In mid-March, as forced isolation began in the wake of the pandemic, culture took over the Internet. Visits to exhibitions in many museums and galleries were launched remotely. But one place in Krakow remained open - the 24-hour accessible window of the Squirrel Center for Contemporary Art.
The SquirrelCCA is an independent contemporary art venue located in the 18th century building of the former Salt Warehouse in Podgórze. Within three years (although the investment will probably be delayed due to the pandemic) a local government cultural institution, the Planet Lem Center for Literature and Language, is to be established here. Before that happens, there is an artistic cluster operating here - artists' studios, conservation studios, music rehearsal rooms, galleries - some of which (and few people know about it) have been here for twenty years. The Squirrel CCA, which has been in operation for a little over a year, is, among other things, the workplace of two visual artists, Bartolomeo Koczenasz and Cecilia Malik, a place for exhibitions and meetings with the public.
Salt Warehouse Building. A sign with the red and yellow logo of the CCA Squirrel hangs next to the entrance.
In the window to the left of the entrance, "Picture from the Storehouse" is presented.
Photo: Katarzyna Jagodzinska
Image from the Storehouse
On March 24, shortly after the streets became deserted and social life froze, the CCA Squirrel announced the beginning of the first installment of the "Image from the Storehouse" project. Each week, the first window to the left of the entrance presents the work of a different artist whose studio is located in the building. Bartolomeo explains:
This was the impetus of the deficit of activities in urban space and culture. We knew that everything was closing down, including the activities we had planned. As I looked at this window, I thought it was very fitting for the situation. The wooden platform we quickly built is a one-man structure, peeking through a small white window, everything is sterile.
The window in which the "Image from the Storehouse" is presented. Wooden steps made of pallets lead up to it.
They are attached to the bicycle railing, because the previous two structures were stolen.
Photo: Katarzyna Jagodzinska
On the one hand, it was a form of offering something to the residents, and on the other hand it was a desire to gather - for the first time - and get to know the creative community present in the Salt Store. Bartolomeo stresses that nowhere in Krakow are there so many artists working under one roof.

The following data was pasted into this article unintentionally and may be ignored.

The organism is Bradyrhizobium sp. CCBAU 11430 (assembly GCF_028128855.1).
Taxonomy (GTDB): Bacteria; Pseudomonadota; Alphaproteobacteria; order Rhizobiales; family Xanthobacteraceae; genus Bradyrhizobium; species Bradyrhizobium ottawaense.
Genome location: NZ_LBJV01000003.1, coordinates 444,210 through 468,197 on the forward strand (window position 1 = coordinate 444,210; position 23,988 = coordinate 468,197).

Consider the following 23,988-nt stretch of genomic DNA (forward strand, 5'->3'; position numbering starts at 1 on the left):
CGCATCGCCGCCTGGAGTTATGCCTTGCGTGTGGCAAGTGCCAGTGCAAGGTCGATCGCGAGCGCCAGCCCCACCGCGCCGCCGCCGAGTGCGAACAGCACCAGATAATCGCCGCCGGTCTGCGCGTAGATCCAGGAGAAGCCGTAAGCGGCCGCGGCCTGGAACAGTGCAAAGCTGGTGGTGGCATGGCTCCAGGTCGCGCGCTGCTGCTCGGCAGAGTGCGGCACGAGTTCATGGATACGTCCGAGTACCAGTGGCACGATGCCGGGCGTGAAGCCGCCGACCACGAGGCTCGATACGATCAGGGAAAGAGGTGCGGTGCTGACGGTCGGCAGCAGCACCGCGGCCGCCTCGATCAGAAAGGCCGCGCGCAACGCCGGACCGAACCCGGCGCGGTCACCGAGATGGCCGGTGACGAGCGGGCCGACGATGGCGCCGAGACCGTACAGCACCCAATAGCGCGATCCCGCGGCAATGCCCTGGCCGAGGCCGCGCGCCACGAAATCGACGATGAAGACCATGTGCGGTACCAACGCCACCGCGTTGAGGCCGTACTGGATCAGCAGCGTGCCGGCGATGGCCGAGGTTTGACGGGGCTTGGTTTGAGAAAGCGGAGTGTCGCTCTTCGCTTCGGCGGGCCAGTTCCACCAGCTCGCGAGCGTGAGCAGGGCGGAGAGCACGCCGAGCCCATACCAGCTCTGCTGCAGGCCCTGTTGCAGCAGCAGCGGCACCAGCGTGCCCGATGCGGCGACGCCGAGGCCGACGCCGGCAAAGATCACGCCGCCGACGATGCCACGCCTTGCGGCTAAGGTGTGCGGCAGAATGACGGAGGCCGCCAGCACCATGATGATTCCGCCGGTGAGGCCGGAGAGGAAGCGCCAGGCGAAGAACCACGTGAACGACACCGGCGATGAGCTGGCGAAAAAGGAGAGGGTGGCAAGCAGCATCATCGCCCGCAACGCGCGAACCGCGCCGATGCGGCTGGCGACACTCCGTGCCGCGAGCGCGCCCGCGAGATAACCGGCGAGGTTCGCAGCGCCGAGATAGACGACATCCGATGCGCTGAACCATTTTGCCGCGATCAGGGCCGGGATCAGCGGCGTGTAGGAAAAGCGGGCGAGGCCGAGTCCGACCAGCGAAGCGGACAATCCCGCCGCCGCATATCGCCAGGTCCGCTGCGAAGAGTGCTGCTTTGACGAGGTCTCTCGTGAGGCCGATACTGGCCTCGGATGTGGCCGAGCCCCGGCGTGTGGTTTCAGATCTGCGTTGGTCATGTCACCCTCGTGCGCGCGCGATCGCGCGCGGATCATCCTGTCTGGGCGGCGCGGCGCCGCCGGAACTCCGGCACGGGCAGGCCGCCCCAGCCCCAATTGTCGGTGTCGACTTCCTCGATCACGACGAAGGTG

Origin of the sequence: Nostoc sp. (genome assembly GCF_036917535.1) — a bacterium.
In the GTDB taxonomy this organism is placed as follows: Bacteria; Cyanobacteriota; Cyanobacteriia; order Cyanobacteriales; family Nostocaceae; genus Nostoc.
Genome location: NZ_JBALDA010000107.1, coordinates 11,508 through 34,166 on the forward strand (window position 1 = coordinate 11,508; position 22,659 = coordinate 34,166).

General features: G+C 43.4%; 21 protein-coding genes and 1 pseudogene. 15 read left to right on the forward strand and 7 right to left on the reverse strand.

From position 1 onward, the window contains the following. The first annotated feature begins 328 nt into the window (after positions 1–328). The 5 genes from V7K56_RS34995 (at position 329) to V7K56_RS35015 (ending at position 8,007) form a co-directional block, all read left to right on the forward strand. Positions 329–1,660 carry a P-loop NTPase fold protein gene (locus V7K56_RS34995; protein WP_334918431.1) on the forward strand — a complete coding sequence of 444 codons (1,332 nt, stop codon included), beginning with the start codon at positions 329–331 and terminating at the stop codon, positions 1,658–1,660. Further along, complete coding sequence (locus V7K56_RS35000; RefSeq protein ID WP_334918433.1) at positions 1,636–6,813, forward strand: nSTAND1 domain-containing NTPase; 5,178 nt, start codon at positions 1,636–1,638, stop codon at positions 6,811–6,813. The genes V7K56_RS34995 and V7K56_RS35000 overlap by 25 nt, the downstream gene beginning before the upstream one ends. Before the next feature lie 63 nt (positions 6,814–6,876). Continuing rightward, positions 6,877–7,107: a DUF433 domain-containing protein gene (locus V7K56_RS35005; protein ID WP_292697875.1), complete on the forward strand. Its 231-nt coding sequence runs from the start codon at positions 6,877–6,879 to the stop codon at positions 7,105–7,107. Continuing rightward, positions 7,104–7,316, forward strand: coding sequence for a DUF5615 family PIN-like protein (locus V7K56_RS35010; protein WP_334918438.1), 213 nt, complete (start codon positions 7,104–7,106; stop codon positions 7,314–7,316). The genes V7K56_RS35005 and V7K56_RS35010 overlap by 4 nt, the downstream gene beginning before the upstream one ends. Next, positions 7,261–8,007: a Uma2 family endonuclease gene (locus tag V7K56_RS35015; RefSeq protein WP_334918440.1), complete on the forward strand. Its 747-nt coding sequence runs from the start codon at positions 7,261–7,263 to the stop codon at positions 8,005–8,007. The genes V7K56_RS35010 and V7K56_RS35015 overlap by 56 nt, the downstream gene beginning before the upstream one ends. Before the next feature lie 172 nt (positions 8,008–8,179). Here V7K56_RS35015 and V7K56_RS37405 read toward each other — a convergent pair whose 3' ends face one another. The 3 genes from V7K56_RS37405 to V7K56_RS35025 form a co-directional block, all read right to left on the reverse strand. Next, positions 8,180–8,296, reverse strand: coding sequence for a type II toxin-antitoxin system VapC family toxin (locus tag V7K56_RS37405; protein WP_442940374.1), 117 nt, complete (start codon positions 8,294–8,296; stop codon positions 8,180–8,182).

and yet there are more windows
This simple endeavor, which has been so refreshing in an age of ubiquitous virtual participation in culture, has remained strangely lonely. Art in public spaces, that in the streets and squares, has remained accessible, but that is not what we are talking about here. Museums and galleries with the opportunity to showcase artistic projects in their storefronts somehow chose not to do so. Some can be mentioned - the MOCAK Museum of Contemporary Art has glass windows, a piece of the first floor of the former Cracovia Hotel (a future branch of the National Museum) is visible from the street, the Bunkier Sztuki has glass doors, and the windows of a number of other institutions are clearly visible from street level. Of course, a public institution operates at a different rhythm than an independent gallery, it is not able to react quickly, it has to plan its budget in advance. I know this from autopsy. But the unique situation the world found itself in required thinking outside the box and acting with the available resources. On the web, most found it great. It simply lacked the touch of the real world in the Polish capital of culture. For whom? For neighbors who passed by going to the grocery store, walking the dog or going to work avoiding taking public transportation. Just that and so much more.
"Image from the Storehouse #8: Piotr Jakubowicz."
Photo credit: Katarzyna Jagodzinska